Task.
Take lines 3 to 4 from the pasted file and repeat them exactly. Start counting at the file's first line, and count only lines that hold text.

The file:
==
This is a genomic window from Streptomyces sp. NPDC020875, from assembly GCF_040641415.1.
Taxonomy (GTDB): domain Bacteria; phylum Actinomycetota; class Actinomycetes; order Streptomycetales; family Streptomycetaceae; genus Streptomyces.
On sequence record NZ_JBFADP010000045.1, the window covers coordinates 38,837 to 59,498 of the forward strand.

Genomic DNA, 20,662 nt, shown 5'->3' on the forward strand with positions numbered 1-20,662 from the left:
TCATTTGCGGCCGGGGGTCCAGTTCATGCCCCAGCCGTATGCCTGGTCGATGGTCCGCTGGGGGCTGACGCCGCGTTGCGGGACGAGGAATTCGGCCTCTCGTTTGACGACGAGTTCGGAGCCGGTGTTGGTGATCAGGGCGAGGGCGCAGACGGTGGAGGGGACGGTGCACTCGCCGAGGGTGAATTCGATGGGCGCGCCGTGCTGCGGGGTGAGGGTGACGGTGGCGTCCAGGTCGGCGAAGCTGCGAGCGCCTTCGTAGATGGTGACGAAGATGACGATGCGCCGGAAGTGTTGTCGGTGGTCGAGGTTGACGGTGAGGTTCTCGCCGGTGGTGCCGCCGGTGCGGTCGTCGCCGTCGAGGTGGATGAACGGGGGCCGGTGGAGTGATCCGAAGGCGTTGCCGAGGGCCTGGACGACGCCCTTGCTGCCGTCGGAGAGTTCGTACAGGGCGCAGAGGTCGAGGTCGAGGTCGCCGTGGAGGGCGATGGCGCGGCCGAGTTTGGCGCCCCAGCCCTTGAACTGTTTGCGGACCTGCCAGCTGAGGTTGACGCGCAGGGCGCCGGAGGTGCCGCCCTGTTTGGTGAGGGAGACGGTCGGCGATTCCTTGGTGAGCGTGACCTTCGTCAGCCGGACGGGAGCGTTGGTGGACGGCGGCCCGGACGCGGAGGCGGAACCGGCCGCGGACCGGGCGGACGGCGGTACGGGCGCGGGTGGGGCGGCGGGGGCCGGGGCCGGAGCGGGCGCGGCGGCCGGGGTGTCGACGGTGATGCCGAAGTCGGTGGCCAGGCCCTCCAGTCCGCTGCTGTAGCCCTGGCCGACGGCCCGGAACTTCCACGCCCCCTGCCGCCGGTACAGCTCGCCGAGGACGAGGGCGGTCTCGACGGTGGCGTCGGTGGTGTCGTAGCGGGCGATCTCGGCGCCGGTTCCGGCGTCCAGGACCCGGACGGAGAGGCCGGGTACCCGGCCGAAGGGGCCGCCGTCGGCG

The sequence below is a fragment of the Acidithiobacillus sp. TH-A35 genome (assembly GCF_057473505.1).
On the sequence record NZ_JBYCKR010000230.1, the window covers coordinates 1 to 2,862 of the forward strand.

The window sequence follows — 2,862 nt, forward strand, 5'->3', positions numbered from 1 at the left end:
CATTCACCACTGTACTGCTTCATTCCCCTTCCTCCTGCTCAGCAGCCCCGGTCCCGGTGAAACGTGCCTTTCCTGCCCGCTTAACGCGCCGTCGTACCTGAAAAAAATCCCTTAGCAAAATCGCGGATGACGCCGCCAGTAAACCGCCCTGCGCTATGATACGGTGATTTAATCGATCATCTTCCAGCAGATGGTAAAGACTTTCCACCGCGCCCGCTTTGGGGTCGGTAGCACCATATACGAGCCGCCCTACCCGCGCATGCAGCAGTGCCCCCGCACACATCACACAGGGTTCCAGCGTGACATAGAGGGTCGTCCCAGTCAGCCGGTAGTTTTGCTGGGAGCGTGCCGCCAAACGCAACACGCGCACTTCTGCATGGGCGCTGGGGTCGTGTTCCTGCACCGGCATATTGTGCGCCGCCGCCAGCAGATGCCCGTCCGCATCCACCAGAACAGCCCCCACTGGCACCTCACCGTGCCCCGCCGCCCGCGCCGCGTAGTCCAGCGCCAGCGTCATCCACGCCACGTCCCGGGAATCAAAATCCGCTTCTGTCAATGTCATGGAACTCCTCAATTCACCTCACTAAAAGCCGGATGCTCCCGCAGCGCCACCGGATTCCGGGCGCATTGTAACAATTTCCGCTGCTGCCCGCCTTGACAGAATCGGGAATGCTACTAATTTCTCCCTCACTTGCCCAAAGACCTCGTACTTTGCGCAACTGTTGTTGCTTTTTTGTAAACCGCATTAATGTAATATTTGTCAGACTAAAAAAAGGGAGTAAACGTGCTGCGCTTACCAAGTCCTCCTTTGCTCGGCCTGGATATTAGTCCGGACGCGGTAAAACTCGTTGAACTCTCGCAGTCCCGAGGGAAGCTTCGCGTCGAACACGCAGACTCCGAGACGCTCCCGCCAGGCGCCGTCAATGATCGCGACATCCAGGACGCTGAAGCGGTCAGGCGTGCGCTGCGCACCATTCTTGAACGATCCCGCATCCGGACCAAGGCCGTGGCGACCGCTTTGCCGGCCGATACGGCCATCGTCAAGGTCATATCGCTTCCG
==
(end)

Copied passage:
On sequence record NZ_JBFADP010000045.1, the window covers coordinates 38,837 to 59,498 of the forward strand.

Genomic DNA, 20,662 nt, shown 5'->3' on the forward strand with positions numbered 1-20,662 from the left: